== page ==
“I have noticed very minor changes in my dad’s overall condition. I am concerned that his symptoms might progress further – but, how can I know when there has been marked changes that warrant further attention?” Phillip from Milton, GA

Thank you so much for your question! And, I appreciate that you are reaching out early as you are noticing the changes while they continue to be minor.

This is a wonderful time to establish what is deemed a “baseline” for your father’s condition. To be simply defined, a medical baseline is a set of clinical information found at the beginning of a period of observation. This information gathered has to be a measurable characteristic that can be later used to make comparisons. This can include various cognitive or emotional (such as depression) screenings, any of a series of blood tests or lab work, or procedures like colonoscopies. Everyone presents with their own “normal” – and this must be established before there can be a comparison made of either marked decline or improvement. A baseline allows you to see a measurable response to various changes in one’s lifestyle, environment, exposures, or interventions – and to make very objective decisions about “next steps” to improve overall quality of life or symptom management.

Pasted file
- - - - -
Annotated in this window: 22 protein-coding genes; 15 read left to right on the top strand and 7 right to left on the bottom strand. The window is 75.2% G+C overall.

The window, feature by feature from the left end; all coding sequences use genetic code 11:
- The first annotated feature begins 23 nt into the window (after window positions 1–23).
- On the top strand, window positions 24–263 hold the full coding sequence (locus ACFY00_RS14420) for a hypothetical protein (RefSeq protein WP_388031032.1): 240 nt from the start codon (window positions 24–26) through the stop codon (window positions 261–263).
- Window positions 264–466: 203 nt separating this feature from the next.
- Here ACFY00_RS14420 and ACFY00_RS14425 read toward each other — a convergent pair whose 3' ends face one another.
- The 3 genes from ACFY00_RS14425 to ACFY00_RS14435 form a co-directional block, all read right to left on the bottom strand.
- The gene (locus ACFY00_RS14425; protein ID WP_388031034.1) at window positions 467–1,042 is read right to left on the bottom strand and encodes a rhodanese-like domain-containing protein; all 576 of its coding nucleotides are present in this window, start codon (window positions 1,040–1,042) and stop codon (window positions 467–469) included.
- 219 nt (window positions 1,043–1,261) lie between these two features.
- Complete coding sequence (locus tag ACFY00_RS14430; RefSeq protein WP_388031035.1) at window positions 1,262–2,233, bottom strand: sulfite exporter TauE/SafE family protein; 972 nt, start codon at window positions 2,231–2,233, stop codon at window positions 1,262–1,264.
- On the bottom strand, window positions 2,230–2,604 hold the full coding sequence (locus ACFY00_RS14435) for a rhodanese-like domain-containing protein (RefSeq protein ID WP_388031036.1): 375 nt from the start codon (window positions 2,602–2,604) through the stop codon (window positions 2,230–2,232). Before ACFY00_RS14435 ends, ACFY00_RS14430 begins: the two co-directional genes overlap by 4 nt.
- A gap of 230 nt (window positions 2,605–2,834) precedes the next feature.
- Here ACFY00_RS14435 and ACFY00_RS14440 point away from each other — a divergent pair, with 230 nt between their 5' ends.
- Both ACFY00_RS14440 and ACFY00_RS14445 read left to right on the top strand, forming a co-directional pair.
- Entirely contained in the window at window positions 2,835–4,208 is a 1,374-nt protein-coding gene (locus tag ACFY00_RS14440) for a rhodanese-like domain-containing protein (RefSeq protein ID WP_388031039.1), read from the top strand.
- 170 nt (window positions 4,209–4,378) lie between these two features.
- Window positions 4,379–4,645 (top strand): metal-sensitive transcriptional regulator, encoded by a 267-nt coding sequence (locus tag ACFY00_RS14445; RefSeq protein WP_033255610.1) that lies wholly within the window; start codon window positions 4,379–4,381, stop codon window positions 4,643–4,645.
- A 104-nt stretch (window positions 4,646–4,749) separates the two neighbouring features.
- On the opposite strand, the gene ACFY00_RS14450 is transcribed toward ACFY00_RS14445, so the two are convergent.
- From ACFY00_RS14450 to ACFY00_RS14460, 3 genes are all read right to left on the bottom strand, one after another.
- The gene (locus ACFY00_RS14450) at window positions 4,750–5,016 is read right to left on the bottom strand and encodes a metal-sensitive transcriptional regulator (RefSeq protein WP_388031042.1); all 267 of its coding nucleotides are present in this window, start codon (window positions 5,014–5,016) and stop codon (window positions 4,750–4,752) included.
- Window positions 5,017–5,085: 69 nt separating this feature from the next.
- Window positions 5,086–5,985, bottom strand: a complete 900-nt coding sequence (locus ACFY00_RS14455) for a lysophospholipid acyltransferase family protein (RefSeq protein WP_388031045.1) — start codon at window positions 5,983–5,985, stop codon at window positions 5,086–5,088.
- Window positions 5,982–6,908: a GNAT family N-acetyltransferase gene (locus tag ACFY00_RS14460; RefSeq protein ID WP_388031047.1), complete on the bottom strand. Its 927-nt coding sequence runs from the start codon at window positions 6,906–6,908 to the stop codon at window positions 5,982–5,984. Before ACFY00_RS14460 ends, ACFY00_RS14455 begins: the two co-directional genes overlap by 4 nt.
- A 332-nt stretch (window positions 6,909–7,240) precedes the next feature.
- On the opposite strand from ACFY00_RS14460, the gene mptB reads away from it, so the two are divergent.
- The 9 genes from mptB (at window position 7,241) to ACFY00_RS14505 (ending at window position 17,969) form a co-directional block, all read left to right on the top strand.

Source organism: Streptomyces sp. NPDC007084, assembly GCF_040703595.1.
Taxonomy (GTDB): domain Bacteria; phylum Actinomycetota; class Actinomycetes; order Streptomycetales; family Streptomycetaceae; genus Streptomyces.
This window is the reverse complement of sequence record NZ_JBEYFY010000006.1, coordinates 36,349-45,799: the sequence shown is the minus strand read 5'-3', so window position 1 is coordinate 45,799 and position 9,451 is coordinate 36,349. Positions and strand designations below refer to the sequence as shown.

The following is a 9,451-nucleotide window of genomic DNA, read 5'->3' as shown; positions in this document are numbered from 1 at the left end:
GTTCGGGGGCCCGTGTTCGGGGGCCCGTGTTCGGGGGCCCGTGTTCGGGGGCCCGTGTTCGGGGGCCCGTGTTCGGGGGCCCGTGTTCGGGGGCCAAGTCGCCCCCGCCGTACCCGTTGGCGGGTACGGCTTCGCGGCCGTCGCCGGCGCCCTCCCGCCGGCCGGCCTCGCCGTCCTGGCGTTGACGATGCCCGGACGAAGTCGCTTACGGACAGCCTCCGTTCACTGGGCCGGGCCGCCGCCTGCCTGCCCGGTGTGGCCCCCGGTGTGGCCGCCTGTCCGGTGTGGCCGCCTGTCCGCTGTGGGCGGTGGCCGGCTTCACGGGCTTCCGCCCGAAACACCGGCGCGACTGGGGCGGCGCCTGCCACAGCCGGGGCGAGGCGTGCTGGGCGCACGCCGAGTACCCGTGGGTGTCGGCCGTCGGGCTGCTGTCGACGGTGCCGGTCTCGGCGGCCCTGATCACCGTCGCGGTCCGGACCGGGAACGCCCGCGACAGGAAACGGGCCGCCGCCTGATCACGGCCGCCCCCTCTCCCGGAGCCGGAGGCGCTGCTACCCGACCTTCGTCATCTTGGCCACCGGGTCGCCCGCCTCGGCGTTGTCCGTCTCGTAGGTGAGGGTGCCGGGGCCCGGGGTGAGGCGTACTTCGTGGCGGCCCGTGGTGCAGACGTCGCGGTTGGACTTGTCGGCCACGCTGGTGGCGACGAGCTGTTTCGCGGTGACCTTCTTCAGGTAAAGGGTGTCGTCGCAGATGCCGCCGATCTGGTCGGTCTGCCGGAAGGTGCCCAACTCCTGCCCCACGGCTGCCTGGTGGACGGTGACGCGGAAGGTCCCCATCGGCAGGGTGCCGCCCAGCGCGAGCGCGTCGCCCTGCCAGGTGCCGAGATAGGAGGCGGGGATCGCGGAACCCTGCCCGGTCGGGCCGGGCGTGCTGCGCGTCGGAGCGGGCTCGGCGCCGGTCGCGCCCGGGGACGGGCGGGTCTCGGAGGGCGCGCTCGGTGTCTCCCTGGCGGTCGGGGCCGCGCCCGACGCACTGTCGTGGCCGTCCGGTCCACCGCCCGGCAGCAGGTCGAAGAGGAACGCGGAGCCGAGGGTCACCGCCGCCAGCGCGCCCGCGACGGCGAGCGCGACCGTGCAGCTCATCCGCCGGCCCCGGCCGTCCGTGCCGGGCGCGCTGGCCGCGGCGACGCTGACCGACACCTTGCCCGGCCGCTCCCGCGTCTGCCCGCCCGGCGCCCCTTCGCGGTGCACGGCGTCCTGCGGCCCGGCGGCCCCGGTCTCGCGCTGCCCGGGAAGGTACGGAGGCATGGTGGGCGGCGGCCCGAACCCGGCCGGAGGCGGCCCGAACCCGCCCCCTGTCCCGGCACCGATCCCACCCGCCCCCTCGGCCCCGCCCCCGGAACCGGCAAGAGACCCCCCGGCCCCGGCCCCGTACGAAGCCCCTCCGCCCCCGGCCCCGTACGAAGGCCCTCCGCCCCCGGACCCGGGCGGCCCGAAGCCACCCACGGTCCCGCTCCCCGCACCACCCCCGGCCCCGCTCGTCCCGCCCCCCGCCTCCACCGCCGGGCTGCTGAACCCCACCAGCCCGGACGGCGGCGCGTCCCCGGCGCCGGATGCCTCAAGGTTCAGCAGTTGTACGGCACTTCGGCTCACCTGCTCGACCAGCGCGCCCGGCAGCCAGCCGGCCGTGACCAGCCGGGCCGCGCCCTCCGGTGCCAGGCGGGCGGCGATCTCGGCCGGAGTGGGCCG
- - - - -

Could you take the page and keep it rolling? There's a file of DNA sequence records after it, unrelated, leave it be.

Geriatric Care Managers can provide general consultative guidance on how best to establish a multi-system baseline for your loved one. They can provide advice on how to make proactive steps to ready your family in the event that things are progressing and symptoms have a greater effect on their life. They can also assist with overcoming levels of denial by having a clinical professional with whom the family unit can begin to identify and emotionally process the red flags or warning signs of potential issues. With medical needs, hindsight is often not 20/20 – as it is said – and attempting to trust one’s own recollection when in crisis leaves many gaps in information when there is limited ability to see the true development of marked changes over time.

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